A History of Programming Disputes

cable TV starts in 1948

1948

Cable television first became available in the US in 1948, with subscription services to relay over-the-air commercial broadcasting television channels.

Rabbit ears needed need for reception

1948 - 1972

Cable television extends the geographic reach of over-the-air television stations and provides for consistently good quality reception not available with a rooftop antenna or rabbit ears.

cable operators must carry all local broadcasters

1972

The FCC implements the "Must-Carry Rule". The Must-Carry rule mandates that cable companies carry the signals of all local broadcasters within a 60-mile area.

alt

1992

The FCC passes the Retransmission Act of 1992, gave stations a choice of requiring cable companies to carry them under the Must-Carry rule or negotiating with cable companies for compensation if they want to carry their broadcast signals.

programming becomes available off-air for free

2005

Cable operators generally resisted broadcaster demands for cash compensation on the grounds that the programming was available "off-air" for free.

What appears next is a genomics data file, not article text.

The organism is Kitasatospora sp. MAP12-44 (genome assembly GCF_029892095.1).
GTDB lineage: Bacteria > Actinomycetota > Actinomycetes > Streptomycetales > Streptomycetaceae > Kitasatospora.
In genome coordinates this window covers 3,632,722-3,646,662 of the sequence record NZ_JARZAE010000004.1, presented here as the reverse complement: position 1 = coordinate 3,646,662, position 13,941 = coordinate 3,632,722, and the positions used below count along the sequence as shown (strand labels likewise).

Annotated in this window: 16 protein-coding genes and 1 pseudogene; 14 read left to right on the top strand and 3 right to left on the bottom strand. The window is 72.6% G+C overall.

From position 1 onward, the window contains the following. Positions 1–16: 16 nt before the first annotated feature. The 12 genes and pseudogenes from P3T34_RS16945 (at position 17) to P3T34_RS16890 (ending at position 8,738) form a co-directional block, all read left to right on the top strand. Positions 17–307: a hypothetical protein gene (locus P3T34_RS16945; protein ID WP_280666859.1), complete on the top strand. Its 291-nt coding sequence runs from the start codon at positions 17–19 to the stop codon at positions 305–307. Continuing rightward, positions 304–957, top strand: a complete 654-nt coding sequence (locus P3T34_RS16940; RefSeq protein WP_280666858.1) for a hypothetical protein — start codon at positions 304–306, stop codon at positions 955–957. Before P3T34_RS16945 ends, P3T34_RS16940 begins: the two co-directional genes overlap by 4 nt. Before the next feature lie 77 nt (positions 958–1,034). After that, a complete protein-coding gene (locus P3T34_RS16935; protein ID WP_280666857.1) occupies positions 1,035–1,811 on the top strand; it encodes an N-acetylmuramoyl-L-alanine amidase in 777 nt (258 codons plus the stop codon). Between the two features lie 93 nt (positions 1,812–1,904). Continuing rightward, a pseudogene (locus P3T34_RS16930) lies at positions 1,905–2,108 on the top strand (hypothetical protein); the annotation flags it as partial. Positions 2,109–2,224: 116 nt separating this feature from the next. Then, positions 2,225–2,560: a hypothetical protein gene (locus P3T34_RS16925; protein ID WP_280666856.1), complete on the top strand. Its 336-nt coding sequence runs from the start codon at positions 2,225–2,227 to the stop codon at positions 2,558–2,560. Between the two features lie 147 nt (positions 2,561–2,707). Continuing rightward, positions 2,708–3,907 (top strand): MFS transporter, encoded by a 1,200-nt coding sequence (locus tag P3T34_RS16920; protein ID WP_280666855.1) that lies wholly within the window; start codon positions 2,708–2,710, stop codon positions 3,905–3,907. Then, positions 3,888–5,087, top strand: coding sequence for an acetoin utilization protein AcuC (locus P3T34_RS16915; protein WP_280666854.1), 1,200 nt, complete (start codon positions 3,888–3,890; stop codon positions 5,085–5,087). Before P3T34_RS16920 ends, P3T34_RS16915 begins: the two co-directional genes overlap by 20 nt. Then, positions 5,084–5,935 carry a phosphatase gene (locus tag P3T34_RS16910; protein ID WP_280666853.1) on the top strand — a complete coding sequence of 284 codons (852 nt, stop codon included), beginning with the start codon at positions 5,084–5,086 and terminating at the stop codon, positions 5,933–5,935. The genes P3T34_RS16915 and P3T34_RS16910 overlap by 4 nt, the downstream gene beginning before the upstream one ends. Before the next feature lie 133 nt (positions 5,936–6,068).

programming disputes

2010

Broadcasters increase demands for cash compensation for programming carriage. Cable companies and other operators begin to agree to cash payments. Occasionally, broadcasters remove a channel from cable operators when fees are in dispute.

public disputes and programming blackouts

2011 - present

Broadcasters ask for gigantic fee increases from distributors -- as much as 300%! Broadcasters and operators engage in several public disputes resulting in customer blackouts.
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Reprinted from www.pcmag.com with permission. © 2016 Ziff Davis, LLC. All Rights Reserved.

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